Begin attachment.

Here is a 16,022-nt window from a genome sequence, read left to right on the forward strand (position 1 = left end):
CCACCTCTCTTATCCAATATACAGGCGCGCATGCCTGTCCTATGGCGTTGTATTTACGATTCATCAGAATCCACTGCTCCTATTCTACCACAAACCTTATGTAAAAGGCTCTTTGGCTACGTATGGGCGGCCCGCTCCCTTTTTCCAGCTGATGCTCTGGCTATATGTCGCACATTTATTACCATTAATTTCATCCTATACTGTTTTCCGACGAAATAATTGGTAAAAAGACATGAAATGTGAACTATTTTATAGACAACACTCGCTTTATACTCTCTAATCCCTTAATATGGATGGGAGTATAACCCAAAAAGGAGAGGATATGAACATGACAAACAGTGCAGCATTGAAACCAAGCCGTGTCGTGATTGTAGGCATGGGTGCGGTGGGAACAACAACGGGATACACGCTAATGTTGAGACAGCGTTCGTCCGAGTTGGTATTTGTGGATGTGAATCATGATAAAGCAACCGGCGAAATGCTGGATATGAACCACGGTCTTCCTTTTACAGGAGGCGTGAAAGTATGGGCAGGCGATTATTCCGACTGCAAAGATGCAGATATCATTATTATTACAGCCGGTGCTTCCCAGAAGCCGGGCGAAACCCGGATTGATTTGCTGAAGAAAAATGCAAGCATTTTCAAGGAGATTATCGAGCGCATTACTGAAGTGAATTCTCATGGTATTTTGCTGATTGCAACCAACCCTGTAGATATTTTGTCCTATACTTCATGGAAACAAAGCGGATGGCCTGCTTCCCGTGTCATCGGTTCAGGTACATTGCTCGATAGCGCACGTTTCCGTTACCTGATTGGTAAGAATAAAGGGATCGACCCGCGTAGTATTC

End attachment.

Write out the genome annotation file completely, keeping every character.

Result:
Here is a 16,022-nt window from a genome sequence, read left to right on the forward strand (position 1 = left end):
CCACCTCTCTTATCCAATATACAGGCGCGCATGCCTGTCCTATGGCGTTGTATTTACGATTCATCAGAATCCACTGCTCCTATTCTACCACAAACCTTATGTAAAAGGCTCTTTGGCTACGTATGGGCGGCCCGCTCCCTTTTTCCAGCTGATGCTCTGGCTATATGTCGCACATTTATTACCATTAATTTCATCCTATACTGTTTTCCGACGAAATAATTGGTAAAAAGACATGAAATGTGAACTATTTTATAGACAACACTCGCTTTATACTCTCTAATCCCTTAATATGGATGGGAGTATAACCCAAAAAGGAGAGGATATGAACATGACAAACAGTGCAGCATTGAAACCAAGCCGTGTCGTGATTGTAGGCATGGGTGCGGTGGGAACAACAACGGGATACACGCTAATGTTGAGACAGCGTTCGTCCGAGTTGGTATTTGTGGATGTGAATCATGATAAAGCAACCGGCGAAATGCTGGATATGAACCACGGTCTTCCTTTTACAGGAGGCGTGAAAGTATGGGCAGGCGATTATTCCGACTGCAAAGATGCAGATATCATTATTATTACAGCCGGTGCTTCCCAGAAGCCGGGCGAAACCCGGATTGATTTGCTGAAGAAAAATGCAAGCATTTTCAAGGAGATTATCGAGCGCATTACTGAAGTGAATTCTCATGGTATTTTGCTGATTGCAACCAACCCTGTAGATATTTTGTCCTATACTTCATGGAAACAAAGCGGATGGCCTGCTTCCCGTGTCATCGGTTCAGGTACATTGCTCGATAGCGCACGTTTCCGTTACCTGATTGGTAAGAATAAAGGGATCGACCCGCGTAGTATTC